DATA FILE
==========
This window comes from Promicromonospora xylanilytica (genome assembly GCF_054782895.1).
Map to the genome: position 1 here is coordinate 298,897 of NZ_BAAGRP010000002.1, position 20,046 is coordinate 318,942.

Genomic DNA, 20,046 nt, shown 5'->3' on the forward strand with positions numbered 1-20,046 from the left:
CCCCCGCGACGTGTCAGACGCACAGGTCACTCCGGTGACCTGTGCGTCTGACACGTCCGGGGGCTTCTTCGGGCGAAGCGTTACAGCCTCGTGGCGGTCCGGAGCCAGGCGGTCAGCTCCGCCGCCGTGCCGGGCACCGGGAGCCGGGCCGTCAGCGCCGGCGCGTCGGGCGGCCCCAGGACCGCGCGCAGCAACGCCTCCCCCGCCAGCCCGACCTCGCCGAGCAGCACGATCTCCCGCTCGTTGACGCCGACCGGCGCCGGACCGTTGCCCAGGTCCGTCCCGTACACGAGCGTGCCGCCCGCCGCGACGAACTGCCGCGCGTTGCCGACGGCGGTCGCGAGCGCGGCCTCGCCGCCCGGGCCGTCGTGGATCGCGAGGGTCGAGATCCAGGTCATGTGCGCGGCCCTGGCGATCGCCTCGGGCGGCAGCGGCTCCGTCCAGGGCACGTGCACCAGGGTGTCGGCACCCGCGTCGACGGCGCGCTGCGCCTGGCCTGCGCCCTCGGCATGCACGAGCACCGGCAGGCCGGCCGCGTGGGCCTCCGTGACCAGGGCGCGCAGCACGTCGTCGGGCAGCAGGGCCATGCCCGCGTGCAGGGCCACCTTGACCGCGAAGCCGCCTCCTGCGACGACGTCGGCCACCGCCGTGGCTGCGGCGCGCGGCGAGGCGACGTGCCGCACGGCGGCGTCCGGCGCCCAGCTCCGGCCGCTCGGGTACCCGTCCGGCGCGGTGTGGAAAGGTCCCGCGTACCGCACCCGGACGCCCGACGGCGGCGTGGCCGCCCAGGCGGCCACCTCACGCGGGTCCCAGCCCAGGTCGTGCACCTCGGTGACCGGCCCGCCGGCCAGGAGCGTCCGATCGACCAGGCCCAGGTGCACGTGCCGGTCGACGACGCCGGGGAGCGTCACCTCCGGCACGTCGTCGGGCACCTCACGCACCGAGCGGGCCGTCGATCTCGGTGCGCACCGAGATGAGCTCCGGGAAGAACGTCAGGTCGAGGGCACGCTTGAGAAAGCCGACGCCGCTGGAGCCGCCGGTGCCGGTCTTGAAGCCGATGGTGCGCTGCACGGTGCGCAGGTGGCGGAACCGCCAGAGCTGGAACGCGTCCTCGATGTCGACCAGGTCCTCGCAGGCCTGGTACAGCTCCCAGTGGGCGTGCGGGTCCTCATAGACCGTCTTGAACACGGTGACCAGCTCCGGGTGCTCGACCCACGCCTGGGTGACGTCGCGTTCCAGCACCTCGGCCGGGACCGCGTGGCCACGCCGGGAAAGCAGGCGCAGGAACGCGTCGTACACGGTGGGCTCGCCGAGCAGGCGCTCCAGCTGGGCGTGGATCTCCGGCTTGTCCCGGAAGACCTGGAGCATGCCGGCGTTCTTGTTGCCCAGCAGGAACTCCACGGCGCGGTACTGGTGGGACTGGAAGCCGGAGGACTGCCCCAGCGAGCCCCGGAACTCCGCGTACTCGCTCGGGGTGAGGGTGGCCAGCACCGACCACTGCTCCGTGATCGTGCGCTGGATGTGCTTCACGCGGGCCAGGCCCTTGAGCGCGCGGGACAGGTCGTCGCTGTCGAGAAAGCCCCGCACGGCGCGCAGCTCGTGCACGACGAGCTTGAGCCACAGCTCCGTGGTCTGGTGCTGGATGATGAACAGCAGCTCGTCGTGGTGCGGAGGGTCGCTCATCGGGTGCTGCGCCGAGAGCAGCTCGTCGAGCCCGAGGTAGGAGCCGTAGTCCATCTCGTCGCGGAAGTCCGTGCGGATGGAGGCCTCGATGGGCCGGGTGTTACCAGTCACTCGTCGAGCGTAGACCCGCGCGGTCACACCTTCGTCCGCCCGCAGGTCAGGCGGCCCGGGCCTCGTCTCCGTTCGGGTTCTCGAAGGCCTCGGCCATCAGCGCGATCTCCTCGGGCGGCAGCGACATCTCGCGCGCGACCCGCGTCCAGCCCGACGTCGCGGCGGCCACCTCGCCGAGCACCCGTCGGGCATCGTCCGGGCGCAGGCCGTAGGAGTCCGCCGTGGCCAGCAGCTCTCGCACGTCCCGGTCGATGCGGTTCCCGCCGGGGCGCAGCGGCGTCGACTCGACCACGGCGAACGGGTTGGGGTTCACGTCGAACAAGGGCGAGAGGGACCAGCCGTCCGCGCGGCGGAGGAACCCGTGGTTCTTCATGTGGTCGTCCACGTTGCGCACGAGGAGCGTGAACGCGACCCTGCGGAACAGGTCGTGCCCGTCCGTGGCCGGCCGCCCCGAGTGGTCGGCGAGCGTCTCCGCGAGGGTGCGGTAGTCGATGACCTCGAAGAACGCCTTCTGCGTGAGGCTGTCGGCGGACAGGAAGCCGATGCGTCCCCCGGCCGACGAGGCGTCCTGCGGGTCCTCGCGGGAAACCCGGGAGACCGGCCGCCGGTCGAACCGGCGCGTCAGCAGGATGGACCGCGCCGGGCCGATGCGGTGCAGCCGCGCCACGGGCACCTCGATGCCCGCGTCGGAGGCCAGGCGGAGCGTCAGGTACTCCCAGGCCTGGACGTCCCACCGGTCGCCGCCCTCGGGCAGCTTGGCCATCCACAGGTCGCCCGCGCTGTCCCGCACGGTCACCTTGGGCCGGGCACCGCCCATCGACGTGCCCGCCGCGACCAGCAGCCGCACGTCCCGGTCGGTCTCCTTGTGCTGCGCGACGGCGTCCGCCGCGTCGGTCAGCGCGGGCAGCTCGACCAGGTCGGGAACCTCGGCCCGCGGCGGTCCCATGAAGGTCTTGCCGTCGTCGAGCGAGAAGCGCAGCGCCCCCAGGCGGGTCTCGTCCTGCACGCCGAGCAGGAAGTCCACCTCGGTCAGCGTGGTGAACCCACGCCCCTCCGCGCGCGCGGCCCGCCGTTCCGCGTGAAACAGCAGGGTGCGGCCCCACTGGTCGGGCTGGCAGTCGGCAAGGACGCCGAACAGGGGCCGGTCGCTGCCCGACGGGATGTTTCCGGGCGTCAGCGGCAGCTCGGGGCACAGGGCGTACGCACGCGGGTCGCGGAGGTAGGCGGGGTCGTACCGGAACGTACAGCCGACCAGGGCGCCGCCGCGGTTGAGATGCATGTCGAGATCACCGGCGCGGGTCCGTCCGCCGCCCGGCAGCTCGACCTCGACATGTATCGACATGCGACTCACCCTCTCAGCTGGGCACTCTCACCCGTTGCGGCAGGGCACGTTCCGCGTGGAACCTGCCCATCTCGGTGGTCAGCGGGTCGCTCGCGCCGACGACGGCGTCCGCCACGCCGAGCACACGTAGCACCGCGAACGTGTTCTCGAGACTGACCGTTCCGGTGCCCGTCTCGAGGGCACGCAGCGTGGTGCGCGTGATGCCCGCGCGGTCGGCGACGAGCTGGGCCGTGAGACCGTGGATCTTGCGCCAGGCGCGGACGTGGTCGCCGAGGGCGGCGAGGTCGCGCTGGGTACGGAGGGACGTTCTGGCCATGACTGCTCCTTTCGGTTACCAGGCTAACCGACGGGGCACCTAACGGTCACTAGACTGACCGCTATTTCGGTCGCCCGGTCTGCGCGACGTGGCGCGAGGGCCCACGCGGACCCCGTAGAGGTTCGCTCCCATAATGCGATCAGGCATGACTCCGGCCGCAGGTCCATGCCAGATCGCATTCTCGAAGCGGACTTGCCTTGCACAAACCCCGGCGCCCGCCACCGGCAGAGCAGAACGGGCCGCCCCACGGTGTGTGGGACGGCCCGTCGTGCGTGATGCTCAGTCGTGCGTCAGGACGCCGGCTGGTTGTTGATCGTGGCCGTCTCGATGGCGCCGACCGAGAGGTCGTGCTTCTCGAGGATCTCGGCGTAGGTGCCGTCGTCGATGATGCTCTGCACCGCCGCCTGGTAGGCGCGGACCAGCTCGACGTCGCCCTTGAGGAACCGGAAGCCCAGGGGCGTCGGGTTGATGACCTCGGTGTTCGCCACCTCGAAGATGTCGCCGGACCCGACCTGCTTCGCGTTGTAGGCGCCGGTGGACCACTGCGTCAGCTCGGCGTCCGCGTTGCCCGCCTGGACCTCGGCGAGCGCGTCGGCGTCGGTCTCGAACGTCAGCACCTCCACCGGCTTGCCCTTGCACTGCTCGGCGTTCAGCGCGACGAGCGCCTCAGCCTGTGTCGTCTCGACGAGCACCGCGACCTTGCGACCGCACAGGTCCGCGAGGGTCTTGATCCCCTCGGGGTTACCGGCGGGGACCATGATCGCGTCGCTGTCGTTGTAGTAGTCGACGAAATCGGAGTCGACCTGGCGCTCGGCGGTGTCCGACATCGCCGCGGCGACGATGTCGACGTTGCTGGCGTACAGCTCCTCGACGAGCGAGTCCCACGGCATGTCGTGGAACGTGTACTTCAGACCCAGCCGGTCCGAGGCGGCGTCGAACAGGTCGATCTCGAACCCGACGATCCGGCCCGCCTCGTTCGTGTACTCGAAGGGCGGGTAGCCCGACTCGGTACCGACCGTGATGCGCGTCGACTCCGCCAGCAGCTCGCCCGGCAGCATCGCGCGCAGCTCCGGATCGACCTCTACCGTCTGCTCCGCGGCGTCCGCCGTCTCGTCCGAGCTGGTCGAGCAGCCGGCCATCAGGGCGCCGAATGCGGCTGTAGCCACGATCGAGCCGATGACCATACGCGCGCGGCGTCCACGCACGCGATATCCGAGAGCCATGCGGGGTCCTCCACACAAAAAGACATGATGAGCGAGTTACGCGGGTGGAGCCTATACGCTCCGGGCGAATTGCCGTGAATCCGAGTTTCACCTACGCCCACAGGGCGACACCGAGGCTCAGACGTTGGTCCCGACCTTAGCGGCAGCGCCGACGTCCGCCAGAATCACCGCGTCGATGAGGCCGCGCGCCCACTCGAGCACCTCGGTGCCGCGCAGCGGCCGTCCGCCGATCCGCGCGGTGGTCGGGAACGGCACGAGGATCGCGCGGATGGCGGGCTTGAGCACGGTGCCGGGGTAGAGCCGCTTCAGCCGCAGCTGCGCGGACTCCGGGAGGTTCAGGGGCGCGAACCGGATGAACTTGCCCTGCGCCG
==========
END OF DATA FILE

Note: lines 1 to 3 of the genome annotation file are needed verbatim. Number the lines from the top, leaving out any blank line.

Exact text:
This window comes from Promicromonospora xylanilytica (genome assembly GCF_054782895.1).
Map to the genome: position 1 here is coordinate 298,897 of NZ_BAAGRP010000002.1, position 20,046 is coordinate 318,942.

Genomic DNA, 20,046 nt, shown 5'->3' on the forward strand with positions numbered 1-20,046 from the left: